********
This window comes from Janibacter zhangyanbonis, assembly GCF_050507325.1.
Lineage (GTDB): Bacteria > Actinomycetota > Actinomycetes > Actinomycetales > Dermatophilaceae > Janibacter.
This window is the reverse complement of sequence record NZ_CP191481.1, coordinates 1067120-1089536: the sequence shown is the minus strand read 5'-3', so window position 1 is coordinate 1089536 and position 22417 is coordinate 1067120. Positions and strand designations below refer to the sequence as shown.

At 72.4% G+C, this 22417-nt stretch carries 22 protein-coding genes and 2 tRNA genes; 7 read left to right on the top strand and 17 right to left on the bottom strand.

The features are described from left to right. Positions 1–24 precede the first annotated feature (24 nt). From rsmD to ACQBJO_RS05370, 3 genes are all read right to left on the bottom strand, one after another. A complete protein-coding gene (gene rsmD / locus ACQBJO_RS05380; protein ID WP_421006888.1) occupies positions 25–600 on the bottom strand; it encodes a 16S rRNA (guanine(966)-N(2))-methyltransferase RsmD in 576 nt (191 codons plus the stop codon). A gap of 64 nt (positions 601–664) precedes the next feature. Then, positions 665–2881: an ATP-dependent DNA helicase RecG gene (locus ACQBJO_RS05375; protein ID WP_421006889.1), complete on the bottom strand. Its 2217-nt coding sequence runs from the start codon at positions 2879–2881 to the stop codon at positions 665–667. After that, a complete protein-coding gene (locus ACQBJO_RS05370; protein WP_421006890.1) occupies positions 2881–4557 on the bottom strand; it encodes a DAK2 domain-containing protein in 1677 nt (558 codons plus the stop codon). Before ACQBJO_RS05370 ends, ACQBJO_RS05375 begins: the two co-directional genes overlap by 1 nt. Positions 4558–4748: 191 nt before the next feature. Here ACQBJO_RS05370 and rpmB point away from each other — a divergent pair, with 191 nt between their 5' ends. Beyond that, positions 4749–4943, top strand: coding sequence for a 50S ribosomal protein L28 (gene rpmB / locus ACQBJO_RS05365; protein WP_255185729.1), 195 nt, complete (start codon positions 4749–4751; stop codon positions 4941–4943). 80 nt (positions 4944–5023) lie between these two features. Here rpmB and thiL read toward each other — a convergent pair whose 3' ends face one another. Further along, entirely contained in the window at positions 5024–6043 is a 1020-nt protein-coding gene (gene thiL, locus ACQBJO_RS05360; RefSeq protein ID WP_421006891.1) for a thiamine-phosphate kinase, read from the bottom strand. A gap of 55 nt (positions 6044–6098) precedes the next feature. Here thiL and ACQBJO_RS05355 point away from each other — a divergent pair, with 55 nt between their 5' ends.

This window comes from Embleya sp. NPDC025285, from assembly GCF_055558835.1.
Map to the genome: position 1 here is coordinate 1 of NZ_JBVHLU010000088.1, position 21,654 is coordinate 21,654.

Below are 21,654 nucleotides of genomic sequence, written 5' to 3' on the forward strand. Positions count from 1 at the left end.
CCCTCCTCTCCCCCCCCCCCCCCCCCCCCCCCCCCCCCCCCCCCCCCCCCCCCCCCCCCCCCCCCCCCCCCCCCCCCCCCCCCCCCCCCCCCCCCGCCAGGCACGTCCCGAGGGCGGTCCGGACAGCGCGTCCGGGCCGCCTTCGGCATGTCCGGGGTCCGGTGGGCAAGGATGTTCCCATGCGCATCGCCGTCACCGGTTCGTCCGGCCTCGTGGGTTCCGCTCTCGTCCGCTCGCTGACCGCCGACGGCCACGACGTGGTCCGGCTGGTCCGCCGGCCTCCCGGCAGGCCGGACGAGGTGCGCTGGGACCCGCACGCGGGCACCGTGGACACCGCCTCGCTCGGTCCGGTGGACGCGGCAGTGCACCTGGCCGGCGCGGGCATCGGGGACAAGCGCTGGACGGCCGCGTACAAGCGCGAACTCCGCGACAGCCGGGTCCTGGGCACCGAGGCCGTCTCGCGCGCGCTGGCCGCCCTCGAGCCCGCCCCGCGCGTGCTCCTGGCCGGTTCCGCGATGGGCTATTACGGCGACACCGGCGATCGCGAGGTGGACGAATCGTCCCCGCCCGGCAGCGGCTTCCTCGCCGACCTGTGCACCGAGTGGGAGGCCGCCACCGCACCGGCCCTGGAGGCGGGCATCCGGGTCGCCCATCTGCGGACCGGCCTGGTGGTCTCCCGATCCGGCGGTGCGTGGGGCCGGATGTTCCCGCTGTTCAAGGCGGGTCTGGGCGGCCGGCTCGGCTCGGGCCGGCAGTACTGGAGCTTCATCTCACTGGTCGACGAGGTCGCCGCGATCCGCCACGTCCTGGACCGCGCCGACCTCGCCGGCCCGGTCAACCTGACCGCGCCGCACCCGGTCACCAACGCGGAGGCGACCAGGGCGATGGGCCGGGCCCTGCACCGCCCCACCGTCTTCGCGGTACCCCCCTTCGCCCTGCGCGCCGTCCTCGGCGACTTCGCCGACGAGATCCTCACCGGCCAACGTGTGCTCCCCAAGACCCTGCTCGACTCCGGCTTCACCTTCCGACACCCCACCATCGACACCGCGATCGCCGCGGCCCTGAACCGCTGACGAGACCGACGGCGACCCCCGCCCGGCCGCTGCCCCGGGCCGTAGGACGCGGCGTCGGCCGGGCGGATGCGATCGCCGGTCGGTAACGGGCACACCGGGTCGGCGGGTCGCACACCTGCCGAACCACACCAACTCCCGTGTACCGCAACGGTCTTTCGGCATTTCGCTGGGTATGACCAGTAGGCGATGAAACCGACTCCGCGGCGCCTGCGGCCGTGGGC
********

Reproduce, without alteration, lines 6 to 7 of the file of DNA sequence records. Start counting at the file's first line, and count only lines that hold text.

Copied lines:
This window comes from Embleya sp. NPDC025285, from assembly GCF_055558835.1.
Map to the genome: position 1 here is coordinate 1 of NZ_JBVHLU010000088.1, position 21,654 is coordinate 21,654.